As these investors say, the acquisitions of these large tracts of African land not only have positive consequences but also are necessary because they contribute to social and economic development in these countries.
“No one denies that these lands could be put to better use, and no one is suggesting that investing in land is bad in itself; the question here is the process it follows,” responds Odhiambo. “Normally, the rights of indigenous communities whose sustenance depends on this land are ignored. If the objective is really to benefit local populations, then these people should be included in conversations and decisions, so their interests will be taken into account,” he adds.
Yet in many occasions, those who end up working on the new plantations are not people from the local communities. Odhiambo points out that in some cases, Chinese firms bring their own workers, who displace local farmers.
According to data from the World Bank, Sub-Saharan Africa is the region which has the most unused or insufficiently productive arable land in the world. But the experts see a second reason that the majority of large land acquisitions are made precisely in this area: corrupt governments and the absence of laws and adequate regulation.
“No African country requires by law the free and informed consent of a territory’s residents before awarding that territory to an investor. Requirements to consult the local population are rare, and when they do exist, their implementation tends to be less than what would be expected,” says a report on these contracts by Lorenzo Cotula of the International Institute for the Environment and Development. “Very little is known about the exact terms of land transactions in Africa, as the negotiations usually occur behind closed doors.”
Many African governments’ relative lack of democratic credentials and the paucity of even de jure regulation of work conditions or damage to the environment and to local communities seems to contribute to the special interest that foreign businesses and rapidly-developing countries have in African lands.
In addition, in the majority of African countries, the landlord is the state, which usually does not recognize a community’s customary right to land in which it has lived and worked for generations.
“Fundamentally, it’s a question of bad governance, because the executives of these African nations do not account for their people and do not consult the affected; there are many government officials seeking to make money off these contracts…” enumerates Odhiambo. “And in order to protect this arrangement, these governments do not want any kind of discussion about how to establish adequate policies or institutions.”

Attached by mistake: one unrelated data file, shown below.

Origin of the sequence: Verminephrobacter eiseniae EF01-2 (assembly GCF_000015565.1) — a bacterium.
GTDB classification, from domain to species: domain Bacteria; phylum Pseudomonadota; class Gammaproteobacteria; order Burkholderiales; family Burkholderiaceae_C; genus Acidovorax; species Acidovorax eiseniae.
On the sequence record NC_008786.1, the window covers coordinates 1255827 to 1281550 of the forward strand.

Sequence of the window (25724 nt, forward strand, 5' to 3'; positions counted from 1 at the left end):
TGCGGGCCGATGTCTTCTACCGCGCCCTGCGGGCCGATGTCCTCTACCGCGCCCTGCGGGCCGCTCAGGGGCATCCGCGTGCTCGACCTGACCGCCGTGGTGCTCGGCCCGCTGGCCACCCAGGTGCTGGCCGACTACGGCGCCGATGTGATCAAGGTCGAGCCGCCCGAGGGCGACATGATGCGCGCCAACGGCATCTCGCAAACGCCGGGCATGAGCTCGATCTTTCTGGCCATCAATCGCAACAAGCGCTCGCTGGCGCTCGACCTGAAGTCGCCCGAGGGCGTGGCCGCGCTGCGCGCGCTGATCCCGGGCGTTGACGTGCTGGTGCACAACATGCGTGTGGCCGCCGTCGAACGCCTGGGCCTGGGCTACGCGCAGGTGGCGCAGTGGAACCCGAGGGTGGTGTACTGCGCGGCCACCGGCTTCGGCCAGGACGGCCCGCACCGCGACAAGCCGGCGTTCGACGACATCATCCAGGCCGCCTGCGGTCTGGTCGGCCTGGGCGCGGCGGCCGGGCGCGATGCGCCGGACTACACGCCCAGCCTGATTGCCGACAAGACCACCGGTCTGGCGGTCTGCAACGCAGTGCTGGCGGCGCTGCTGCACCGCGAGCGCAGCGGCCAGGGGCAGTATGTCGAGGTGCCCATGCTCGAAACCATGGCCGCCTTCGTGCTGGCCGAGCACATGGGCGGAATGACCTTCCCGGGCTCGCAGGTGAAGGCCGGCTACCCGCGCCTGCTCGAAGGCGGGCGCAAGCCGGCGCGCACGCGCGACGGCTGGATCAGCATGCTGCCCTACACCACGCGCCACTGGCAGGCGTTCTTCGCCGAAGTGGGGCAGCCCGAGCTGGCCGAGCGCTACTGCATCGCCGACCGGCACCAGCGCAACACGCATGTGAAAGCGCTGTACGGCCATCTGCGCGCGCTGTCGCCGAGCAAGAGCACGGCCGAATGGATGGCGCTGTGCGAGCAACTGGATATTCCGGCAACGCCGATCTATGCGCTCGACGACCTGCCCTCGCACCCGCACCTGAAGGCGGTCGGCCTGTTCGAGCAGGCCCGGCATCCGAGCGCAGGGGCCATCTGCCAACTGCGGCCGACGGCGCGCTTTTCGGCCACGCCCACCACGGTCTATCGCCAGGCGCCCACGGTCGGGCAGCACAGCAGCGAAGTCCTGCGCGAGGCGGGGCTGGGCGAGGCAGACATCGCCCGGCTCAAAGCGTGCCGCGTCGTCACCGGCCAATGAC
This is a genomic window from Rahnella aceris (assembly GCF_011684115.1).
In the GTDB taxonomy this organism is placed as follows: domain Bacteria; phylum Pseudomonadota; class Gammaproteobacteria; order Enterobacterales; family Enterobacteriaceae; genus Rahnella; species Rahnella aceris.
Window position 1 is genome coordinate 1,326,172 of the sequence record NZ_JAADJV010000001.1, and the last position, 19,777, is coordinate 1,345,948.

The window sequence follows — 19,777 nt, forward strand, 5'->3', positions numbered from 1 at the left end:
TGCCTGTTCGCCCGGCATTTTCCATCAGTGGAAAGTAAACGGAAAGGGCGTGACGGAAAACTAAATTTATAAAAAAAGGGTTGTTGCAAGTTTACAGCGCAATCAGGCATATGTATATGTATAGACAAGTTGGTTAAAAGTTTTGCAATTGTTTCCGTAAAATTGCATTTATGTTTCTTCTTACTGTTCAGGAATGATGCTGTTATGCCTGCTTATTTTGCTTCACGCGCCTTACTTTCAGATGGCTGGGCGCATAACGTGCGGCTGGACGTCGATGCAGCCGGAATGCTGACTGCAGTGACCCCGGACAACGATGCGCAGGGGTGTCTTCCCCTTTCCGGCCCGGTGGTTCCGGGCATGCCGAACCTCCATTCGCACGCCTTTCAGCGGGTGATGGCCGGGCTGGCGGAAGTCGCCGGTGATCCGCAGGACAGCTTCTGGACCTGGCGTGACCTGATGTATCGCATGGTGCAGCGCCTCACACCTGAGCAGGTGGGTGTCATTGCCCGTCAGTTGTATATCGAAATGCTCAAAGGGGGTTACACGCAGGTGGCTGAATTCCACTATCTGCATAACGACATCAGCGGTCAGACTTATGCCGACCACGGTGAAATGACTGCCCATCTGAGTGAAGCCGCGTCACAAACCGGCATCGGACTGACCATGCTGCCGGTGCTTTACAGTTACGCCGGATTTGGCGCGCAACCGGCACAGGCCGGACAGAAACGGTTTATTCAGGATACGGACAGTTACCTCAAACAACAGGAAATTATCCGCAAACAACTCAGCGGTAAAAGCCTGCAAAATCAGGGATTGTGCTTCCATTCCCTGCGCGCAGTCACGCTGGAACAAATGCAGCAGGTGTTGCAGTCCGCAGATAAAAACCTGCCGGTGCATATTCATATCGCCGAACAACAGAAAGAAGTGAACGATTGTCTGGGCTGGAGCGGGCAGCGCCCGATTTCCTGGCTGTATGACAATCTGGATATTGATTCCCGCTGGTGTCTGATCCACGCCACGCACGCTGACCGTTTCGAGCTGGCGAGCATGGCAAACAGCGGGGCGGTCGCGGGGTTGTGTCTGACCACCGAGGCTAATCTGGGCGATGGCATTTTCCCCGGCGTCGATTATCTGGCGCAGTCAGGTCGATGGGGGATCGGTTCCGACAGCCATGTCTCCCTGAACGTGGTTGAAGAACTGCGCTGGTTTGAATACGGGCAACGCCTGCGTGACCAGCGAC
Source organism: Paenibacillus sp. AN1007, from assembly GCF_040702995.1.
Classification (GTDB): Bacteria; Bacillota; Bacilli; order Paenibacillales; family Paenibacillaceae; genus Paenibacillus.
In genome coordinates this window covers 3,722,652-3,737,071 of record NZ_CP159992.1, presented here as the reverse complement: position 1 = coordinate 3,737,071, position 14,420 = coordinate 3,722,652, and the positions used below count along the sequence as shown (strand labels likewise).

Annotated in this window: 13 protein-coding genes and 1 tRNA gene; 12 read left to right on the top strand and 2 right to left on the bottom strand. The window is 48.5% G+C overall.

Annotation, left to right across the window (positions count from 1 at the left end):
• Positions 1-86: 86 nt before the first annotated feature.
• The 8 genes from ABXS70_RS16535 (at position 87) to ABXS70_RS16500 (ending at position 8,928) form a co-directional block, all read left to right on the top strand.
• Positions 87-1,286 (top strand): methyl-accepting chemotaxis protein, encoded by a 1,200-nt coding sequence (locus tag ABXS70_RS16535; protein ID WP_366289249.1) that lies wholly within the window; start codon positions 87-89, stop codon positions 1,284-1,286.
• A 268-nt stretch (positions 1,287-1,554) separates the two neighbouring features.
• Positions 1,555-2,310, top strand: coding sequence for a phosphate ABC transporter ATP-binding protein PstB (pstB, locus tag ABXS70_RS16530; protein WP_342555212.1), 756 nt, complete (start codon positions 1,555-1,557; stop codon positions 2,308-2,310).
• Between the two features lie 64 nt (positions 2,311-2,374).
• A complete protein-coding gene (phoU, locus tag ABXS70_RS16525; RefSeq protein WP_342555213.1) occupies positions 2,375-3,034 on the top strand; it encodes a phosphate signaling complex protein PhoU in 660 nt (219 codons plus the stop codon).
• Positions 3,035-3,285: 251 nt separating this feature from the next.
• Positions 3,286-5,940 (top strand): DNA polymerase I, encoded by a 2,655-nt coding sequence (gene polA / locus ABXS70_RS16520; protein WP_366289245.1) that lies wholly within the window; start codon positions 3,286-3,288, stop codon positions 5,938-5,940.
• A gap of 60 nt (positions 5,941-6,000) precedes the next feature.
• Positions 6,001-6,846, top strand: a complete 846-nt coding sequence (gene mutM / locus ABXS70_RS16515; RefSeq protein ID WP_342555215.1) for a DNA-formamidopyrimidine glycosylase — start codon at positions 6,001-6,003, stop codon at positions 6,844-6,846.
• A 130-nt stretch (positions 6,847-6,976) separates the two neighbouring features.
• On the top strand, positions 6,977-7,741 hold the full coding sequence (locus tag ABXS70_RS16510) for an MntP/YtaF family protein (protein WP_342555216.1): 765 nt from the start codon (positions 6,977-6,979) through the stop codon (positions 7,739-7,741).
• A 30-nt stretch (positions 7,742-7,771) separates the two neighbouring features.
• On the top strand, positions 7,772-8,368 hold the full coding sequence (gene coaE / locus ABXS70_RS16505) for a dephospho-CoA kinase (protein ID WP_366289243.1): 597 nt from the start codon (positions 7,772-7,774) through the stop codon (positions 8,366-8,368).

So, if conditions were ideal, that is, if local populations were consulted and had voices and votes, if the governments looked after the interests of the communities that live in the lands in question and if processes corresponded to democratic norms, could the cession of large territories be a solution to developing African agriculture and ending many countries’ dependence on foreign aid?
“The thing is that this hypothesis has not been put into practice. Nearly none the massive acquisitions that have been made have taken these prerequisites into account,” responds José Antonio Osaba, general assessor of the World Rural Forum, a statement in keeping with the few studies that have analyzed these contracts.
“We propose a 20-year moratorium on these massive land acquisitions; during that time we can prioritize family and national agriculture to produce food for African people. We could also make a serious and profound analysis of what these massive acquisitions mean for people and what consequences they have,” says Osaba, who adds, “That Africa, which is going hungry, is feeding the people of other continents is unheard of.”
Odhiambo, who is more moderate, believes that if, well-made and adequate regulations are put into practice, land cessions could be part of the solution to hunger in Africa: “international standards should be established to govern these transactions so they can be done correctly.”